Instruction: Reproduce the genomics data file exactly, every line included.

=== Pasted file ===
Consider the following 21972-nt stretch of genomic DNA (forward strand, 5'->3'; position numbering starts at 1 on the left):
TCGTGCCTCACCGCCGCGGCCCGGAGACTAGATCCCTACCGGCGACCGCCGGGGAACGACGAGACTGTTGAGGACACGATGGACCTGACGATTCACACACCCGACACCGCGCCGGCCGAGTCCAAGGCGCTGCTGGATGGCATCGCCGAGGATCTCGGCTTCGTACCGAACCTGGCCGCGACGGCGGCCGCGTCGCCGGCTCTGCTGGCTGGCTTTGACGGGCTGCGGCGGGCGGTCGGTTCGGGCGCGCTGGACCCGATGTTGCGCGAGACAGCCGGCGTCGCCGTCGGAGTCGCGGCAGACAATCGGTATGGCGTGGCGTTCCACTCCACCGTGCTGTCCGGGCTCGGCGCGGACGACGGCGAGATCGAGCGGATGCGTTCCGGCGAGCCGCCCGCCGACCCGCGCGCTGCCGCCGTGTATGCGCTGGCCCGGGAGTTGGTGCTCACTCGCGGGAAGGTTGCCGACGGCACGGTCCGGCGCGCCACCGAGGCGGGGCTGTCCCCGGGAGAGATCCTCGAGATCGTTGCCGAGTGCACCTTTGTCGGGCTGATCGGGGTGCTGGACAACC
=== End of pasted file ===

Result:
Consider the following 21972-nt stretch of genomic DNA (forward strand, 5'->3'; position numbering starts at 1 on the left):
TCGTGCCTCACCGCCGCGGCCCGGAGACTAGATCCCTACCGGCGACCGCCGGGGAACGACGAGACTGTTGAGGACACGATGGACCTGACGATTCACACACCCGACACCGCGCCGGCCGAGTCCAAGGCGCTGCTGGATGGCATCGCCGAGGATCTCGGCTTCGTACCGAACCTGGCCGCGACGGCGGCCGCGTCGCCGGCTCTGCTGGCTGGCTTTGACGGGCTGCGGCGGGCGGTCGGTTCGGGCGCGCTGGACCCGATGTTGCGCGAGACAGCCGGCGTCGCCGTCGGAGTCGCGGCAGACAATCGGTATGGCGTGGCGTTCCACTCCACCGTGCTGTCCGGGCTCGGCGCGGACGACGGCGAGATCGAGCGGATGCGTTCCGGCGAGCCGCCCGCCGACCCGCGCGCTGCCGCCGTGTATGCGCTGGCCCGGGAGTTGGTGCTCACTCGCGGGAAGGTTGCCGACGGCACGGTCCGGCGCGCCACCGAGGCGGGGCTGTCCCCGGGAGAGATCCTCGAGATCGTTGCCGAGTGCACCTTTGTCGGGCTGATCGGGGTGCTGGACAACC